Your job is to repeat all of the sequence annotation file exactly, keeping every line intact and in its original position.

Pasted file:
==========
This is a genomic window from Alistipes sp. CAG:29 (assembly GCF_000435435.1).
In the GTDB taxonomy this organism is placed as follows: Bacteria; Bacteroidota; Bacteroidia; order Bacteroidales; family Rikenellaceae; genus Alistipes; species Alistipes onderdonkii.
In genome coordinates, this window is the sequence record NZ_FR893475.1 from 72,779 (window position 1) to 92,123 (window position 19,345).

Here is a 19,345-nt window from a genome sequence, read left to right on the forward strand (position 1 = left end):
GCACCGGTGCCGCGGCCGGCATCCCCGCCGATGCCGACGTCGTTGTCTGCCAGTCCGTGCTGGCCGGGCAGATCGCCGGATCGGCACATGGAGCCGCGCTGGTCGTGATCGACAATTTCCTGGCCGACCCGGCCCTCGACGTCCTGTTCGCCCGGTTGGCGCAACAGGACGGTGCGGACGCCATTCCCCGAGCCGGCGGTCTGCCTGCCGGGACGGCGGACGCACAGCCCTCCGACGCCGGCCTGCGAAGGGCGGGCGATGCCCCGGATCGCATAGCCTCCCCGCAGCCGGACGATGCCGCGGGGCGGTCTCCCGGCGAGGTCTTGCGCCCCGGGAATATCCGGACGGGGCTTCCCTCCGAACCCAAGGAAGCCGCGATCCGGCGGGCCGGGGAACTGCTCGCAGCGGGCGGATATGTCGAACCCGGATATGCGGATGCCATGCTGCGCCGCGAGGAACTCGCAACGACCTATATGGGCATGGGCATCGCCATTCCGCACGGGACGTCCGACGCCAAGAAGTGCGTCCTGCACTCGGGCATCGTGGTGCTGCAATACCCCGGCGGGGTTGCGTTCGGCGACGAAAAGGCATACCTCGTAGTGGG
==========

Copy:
This is a genomic window from Alistipes sp. CAG:29 (assembly GCF_000435435.1).
In the GTDB taxonomy this organism is placed as follows: Bacteria; Bacteroidota; Bacteroidia; order Bacteroidales; family Rikenellaceae; genus Alistipes; species Alistipes onderdonkii.
In genome coordinates, this window is the sequence record NZ_FR893475.1 from 72,779 (window position 1) to 92,123 (window position 19,345).

Here is a 19,345-nt window from a genome sequence, read left to right on the forward strand (position 1 = left end):
GCACCGGTGCCGCGGCCGGCATCCCCGCCGATGCCGACGTCGTTGTCTGCCAGTCCGTGCTGGCCGGGCAGATCGCCGGATCGGCACATGGAGCCGCGCTGGTCGTGATCGACAATTTCCTGGCCGACCCGGCCCTCGACGTCCTGTTCGCCCGGTTGGCGCAACAGGACGGTGCGGACGCCATTCCCCGAGCCGGCGGTCTGCCTGCCGGGACGGCGGACGCACAGCCCTCCGACGCCGGCCTGCGAAGGGCGGGCGATGCCCCGGATCGCATAGCCTCCCCGCAGCCGGACGATGCCGCGGGGCGGTCTCCCGGCGAGGTCTTGCGCCCCGGGAATATCCGGACGGGGCTTCCCTCCGAACCCAAGGAAGCCGCGATCCGGCGGGCCGGGGAACTGCTCGCAGCGGGCGGATATGTCGAACCCGGATATGCGGATGCCATGCTGCGCCGCGAGGAACTCGCAACGACCTATATGGGCATGGGCATCGCCATTCCGCACGGGACGTCCGACGCCAAGAAGTGCGTCCTGCACTCGGGCATCGTGGTGCTGCAATACCCCGGCGGGGTTGCGTTCGGCGACGAAAAGGCATACCTCGTAGTGGG